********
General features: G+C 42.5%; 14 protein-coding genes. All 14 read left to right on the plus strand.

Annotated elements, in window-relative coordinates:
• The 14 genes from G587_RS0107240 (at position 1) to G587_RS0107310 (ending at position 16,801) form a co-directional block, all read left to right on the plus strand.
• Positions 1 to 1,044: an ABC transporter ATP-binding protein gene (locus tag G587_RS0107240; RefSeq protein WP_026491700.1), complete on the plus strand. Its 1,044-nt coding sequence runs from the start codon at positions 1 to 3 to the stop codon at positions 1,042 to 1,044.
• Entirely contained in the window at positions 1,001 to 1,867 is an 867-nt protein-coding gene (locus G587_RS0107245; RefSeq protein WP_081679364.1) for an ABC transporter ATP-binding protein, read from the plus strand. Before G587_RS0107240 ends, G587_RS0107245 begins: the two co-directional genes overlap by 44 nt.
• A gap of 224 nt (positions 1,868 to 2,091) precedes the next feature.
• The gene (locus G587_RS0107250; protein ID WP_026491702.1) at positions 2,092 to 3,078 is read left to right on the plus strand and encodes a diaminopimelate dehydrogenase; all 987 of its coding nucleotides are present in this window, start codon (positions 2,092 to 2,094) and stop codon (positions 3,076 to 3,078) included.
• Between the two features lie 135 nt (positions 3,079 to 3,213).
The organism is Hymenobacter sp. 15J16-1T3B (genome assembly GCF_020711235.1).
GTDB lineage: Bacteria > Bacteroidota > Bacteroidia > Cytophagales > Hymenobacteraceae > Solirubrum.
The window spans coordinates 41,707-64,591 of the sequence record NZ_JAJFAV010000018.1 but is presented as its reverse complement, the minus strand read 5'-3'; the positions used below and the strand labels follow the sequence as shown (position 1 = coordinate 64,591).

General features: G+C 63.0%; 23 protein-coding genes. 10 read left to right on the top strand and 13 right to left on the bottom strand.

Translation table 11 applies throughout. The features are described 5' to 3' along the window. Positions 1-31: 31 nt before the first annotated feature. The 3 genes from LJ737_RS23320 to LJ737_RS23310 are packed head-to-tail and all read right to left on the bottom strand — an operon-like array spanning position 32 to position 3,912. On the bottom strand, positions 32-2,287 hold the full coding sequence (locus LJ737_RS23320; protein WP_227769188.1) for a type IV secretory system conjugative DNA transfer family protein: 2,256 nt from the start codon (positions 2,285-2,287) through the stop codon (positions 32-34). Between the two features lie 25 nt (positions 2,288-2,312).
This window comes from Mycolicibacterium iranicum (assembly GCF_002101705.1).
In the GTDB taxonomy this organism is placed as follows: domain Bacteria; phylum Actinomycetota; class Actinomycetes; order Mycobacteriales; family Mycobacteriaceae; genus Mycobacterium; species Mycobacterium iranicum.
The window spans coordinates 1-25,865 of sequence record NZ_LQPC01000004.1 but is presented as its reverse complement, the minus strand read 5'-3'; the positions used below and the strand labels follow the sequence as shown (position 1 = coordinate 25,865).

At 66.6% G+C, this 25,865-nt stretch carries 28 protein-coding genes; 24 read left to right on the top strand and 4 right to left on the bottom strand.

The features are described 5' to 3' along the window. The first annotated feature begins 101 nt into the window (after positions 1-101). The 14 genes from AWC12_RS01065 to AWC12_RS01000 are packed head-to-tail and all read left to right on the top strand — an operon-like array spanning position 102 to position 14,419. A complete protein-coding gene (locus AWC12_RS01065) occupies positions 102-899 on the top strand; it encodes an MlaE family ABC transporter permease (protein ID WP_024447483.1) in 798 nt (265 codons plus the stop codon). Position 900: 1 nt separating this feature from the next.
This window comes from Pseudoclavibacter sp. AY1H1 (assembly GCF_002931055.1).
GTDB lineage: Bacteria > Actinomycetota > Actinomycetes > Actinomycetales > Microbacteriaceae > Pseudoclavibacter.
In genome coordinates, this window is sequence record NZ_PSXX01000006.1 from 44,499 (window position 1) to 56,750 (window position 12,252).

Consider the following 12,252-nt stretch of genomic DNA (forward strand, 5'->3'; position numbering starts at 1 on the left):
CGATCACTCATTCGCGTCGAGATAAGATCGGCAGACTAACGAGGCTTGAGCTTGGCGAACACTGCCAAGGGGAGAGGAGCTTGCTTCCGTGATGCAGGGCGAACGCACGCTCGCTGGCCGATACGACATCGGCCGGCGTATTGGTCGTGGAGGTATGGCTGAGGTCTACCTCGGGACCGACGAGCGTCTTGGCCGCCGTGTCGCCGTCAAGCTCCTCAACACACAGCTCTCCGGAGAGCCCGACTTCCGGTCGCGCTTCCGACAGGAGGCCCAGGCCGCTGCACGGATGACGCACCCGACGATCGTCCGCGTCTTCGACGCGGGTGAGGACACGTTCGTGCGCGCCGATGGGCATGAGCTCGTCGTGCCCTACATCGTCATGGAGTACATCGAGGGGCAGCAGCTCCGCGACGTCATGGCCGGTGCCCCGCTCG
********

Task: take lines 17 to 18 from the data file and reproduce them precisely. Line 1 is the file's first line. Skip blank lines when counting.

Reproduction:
At 66.6% G+C, this 25,865-nt stretch carries 28 protein-coding genes; 24 read left to right on the top strand and 4 right to left on the bottom strand.

The features are described 5' to 3' along the window. The first annotated feature begins 101 nt into the window (after positions 1-101). The 14 genes from AWC12_RS01065 to AWC12_RS01000 are packed head-to-tail and all read left to right on the top strand — an operon-like array spanning position 102 to position 14,419. A complete protein-coding gene (locus AWC12_RS01065) occupies positions 102-899 on the top strand; it encodes an MlaE family ABC transporter permease (protein ID WP_024447483.1) in 798 nt (265 codons plus the stop codon). Position 900: 1 nt separating this feature from the next.